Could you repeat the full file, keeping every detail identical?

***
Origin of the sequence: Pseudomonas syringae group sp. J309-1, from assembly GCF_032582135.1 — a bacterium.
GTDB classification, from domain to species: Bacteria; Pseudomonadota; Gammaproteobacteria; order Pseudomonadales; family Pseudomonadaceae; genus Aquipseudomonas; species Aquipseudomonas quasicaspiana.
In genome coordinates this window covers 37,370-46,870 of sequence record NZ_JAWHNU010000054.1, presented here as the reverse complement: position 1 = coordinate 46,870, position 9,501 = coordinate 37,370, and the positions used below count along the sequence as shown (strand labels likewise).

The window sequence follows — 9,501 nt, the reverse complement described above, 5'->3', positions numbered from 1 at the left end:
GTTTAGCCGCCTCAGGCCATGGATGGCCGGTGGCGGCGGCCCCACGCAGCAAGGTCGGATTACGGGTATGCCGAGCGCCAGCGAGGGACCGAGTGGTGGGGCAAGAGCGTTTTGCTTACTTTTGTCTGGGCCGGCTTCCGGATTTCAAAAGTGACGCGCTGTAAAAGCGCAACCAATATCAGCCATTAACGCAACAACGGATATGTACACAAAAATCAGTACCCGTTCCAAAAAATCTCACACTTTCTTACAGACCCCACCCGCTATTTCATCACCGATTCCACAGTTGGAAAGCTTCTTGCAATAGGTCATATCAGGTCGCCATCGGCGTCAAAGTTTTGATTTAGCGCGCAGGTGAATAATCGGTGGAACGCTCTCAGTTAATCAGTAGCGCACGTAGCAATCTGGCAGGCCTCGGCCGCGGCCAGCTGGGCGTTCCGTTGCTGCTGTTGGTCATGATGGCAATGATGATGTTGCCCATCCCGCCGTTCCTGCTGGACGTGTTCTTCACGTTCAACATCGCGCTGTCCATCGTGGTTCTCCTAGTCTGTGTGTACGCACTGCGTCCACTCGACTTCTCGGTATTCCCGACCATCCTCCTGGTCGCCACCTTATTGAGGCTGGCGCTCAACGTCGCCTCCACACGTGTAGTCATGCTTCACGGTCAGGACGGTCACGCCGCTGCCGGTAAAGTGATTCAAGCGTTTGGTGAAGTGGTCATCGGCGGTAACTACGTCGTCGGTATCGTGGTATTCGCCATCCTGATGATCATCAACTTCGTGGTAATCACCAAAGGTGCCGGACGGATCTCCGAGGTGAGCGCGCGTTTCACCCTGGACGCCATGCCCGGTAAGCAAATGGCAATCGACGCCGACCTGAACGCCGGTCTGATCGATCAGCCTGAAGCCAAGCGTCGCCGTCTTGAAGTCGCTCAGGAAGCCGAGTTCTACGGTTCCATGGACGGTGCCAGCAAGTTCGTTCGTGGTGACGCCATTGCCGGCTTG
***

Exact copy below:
Origin of the sequence: Pseudomonas syringae group sp. J309-1, from assembly GCF_032582135.1 — a bacterium.
GTDB classification, from domain to species: Bacteria; Pseudomonadota; Gammaproteobacteria; order Pseudomonadales; family Pseudomonadaceae; genus Aquipseudomonas; species Aquipseudomonas quasicaspiana.
In genome coordinates this window covers 37,370-46,870 of sequence record NZ_JAWHNU010000054.1, presented here as the reverse complement: position 1 = coordinate 46,870, position 9,501 = coordinate 37,370, and the positions used below count along the sequence as shown (strand labels likewise).

The window sequence follows — 9,501 nt, the reverse complement described above, 5'->3', positions numbered from 1 at the left end:
GTTTAGCCGCCTCAGGCCATGGATGGCCGGTGGCGGCGGCCCCACGCAGCAAGGTCGGATTACGGGTATGCCGAGCGCCAGCGAGGGACCGAGTGGTGGGGCAAGAGCGTTTTGCTTACTTTTGTCTGGGCCGGCTTCCGGATTTCAAAAGTGACGCGCTGTAAAAGCGCAACCAATATCAGCCATTAACGCAACAACGGATATGTACACAAAAATCAGTACCCGTTCCAAAAAATCTCACACTTTCTTACAGACCCCACCCGCTATTTCATCACCGATTCCACAGTTGGAAAGCTTCTTGCAATAGGTCATATCAGGTCGCCATCGGCGTCAAAGTTTTGATTTAGCGCGCAGGTGAATAATCGGTGGAACGCTCTCAGTTAATCAGTAGCGCACGTAGCAATCTGGCAGGCCTCGGCCGCGGCCAGCTGGGCGTTCCGTTGCTGCTGTTGGTCATGATGGCAATGATGATGTTGCCCATCCCGCCGTTCCTGCTGGACGTGTTCTTCACGTTCAACATCGCGCTGTCCATCGTGGTTCTCCTAGTCTGTGTGTACGCACTGCGTCCACTCGACTTCTCGGTATTCCCGACCATCCTCCTGGTCGCCACCTTATTGAGGCTGGCGCTCAACGTCGCCTCCACACGTGTAGTCATGCTTCACGGTCAGGACGGTCACGCCGCTGCCGGTAAAGTGATTCAAGCGTTTGGTGAAGTGGTCATCGGCGGTAACTACGTCGTCGGTATCGTGGTATTCGCCATCCTGATGATCATCAACTTCGTGGTAATCACCAAAGGTGCCGGACGGATCTCCGAGGTGAGCGCGCGTTTCACCCTGGACGCCATGCCCGGTAAGCAAATGGCAATCGACGCCGACCTGAACGCCGGTCTGATCGATCAGCCTGAAGCCAAGCGTCGCCGTCTTGAAGTCGCTCAGGAAGCCGAGTTCTACGGTTCCATGGACGGTGCCAGCAAGTTCGTTCGTGGTGACGCCATTGCCGGCTTG